Buffalo Council At Odds Over Clear Creek School Transfer

Buffalo Council At Odds Over Clear Creek School Transfer

At Tuesday’s Buffalo City Council meeting the council erupted into a verbal melee among themselves and members of the public attending the meeting, over the proposed transfer of ownership of the old Clear Creek School building from the school district to the city.

The council reviewed the amended agreement between the district and the city and approved City Attorney Ben Kirven to draft the a final copy of the agreement for the entities to sign.

Mayor Randy Dyess suggested the council decide what to do with the building, to either turn it over to the Economic Development Joint Powers Board or come up with another idea, because grant applications need to be done soon.

Councilman Dave Long said he wasn't comfortable turning the building over to the joint powers board without having some sort of agreement or other paperwork in place for the transfer.

The Mayor suggested the council make a decision to keep the building or turn it over to the JPB with the understanding the agreement would follow, saying by putting the decision off they would miss the grant opportunity.

Councilman Russ Humphrey said he feels the city should retain ownership of the building, manage it and collect the rent from the tenants to help pay off the city's debt.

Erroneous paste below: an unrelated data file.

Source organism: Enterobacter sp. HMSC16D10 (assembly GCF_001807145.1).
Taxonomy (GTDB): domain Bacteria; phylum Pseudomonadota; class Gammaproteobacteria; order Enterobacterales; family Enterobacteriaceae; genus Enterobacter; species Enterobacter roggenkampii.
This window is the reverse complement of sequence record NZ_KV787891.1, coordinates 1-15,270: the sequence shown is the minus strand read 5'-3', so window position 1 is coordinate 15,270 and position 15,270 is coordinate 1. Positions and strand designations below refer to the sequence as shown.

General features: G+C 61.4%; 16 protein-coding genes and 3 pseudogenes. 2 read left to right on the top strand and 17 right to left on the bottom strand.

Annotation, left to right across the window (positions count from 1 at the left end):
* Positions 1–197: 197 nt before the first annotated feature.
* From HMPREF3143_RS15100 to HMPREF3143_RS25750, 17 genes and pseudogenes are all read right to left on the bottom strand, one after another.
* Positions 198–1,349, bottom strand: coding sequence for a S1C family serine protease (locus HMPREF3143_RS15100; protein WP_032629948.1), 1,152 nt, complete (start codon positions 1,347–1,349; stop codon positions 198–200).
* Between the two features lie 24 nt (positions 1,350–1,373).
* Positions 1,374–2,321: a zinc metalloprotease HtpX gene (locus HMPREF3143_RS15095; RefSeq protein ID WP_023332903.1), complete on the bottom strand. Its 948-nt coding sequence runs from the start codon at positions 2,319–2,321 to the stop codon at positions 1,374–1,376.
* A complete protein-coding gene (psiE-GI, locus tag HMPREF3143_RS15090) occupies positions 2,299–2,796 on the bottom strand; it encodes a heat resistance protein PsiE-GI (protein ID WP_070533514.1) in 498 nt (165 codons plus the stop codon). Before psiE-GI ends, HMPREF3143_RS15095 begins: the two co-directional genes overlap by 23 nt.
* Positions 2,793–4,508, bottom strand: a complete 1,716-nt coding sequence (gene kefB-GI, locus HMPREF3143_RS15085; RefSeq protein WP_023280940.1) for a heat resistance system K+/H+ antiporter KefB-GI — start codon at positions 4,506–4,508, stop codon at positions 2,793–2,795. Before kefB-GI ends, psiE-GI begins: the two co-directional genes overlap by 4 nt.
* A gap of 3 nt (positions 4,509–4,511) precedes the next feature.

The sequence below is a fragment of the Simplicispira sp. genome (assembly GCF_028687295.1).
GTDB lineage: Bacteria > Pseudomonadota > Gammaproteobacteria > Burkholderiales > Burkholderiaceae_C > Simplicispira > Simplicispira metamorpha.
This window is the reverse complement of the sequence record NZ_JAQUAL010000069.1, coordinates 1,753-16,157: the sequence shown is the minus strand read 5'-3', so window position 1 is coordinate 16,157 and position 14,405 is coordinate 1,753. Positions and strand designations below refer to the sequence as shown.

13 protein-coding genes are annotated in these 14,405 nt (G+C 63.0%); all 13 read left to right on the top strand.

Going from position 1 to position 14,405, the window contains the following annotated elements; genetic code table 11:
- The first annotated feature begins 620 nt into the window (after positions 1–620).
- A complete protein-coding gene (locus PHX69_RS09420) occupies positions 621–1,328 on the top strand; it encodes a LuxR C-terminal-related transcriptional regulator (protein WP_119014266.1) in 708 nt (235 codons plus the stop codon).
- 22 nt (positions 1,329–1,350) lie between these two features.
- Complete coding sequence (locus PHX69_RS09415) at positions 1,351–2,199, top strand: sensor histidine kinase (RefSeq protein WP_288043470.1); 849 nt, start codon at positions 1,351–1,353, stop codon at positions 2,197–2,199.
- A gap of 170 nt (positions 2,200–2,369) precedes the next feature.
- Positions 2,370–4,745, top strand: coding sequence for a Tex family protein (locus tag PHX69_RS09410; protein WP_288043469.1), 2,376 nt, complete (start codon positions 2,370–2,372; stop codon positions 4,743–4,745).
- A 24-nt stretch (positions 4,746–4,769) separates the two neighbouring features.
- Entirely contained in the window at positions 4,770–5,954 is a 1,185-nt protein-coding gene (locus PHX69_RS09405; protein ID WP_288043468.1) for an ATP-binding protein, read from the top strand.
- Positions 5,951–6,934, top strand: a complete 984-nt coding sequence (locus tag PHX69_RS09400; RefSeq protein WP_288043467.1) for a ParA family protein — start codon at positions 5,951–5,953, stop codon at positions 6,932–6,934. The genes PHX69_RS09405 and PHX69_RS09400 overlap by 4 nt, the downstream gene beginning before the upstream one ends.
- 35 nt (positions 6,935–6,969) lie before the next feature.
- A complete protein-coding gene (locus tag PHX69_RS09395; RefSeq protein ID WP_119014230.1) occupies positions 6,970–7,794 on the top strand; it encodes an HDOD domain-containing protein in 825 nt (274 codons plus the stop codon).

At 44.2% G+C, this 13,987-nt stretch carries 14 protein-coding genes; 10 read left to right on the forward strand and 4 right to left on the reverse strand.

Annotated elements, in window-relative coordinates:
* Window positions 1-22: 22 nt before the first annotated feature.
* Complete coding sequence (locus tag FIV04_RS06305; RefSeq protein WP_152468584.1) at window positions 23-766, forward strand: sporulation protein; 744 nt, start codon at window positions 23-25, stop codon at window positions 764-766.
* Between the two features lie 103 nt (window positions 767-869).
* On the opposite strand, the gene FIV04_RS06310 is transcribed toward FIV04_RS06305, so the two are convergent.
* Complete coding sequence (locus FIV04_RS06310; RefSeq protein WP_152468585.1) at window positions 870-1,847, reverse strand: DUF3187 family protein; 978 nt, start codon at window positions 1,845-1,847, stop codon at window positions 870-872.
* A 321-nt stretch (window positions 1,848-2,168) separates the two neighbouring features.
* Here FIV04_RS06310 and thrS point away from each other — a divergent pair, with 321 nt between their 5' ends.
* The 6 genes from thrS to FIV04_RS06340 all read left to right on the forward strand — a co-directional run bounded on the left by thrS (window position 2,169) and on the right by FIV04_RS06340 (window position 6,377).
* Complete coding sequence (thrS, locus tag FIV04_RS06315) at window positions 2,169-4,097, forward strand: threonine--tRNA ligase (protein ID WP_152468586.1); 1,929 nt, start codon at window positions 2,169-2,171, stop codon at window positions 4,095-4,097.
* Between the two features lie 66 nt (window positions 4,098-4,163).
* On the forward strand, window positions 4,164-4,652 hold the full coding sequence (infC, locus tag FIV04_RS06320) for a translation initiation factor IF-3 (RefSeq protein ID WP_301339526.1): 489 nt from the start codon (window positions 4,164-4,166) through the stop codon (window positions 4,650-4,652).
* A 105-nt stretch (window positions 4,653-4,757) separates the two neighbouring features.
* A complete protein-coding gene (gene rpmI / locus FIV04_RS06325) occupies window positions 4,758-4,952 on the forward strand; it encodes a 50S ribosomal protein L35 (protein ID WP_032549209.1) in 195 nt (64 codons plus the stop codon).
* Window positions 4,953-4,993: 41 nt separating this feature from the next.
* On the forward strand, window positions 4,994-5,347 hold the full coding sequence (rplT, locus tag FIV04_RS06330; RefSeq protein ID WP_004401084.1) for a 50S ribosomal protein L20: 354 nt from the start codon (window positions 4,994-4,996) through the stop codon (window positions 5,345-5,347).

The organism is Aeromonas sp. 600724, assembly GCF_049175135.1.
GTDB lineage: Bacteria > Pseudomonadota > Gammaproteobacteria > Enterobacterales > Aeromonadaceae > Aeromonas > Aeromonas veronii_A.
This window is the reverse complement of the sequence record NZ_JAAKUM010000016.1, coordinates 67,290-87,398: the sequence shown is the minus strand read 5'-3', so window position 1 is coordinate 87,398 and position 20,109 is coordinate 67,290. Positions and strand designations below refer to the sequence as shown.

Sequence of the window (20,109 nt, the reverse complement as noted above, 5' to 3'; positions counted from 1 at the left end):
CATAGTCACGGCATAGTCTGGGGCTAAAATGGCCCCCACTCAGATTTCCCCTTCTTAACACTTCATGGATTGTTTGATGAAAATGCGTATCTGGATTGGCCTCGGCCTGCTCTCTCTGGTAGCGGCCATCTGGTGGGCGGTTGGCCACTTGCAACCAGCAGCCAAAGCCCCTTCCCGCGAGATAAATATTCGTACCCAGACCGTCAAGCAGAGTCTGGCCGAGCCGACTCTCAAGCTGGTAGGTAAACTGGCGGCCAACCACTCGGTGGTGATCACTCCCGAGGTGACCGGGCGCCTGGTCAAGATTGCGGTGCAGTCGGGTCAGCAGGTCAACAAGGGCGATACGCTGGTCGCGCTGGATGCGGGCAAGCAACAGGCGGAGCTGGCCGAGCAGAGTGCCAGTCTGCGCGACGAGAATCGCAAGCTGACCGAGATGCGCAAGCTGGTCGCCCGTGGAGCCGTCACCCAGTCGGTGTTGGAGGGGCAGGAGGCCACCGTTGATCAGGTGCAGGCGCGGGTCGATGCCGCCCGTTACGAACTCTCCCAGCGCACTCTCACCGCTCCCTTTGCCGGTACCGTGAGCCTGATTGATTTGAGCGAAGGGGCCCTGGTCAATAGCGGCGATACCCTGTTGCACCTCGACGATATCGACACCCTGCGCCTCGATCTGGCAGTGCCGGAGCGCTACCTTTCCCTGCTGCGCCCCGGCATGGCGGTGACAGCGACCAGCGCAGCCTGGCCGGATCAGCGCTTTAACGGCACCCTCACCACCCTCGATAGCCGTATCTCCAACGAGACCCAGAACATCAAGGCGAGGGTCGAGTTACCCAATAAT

The prospectus compiled by the JPB on the site answers the questions put up by Councilmen Long and Humphrey but they claimed they had not seen the prospectus nor read it. The prospectus gathered the opinions of the community that wished to see the Boys and Girls Club and Sheridan College in Johnson County housed there. It also found the entity best suited to take over and maintain the building was the JPB.

Councilman Bill Hawley said the JPB has a proven track record successfully operating the Ouray building, so why try to “re-invent the wheel” and just allow them to operate the school building.
He made a motion for the city attorney to draft an agreement for the council to review that would transfer the building from the city to the JPB.

Councilman Long continued to ask for a meeting between all of the parties involved, citing a number of questions he wanted answered. The questions, according to the council and Adam Teeten with the JPB, are all answered in the prospectus.

The council voted 3-2 to draft the agreement for review, with Councilmen Long and Humphrey voting “nay.”

That led to this exchange.

The agreement will be brought to the council at their next meeting October 15th for their review.

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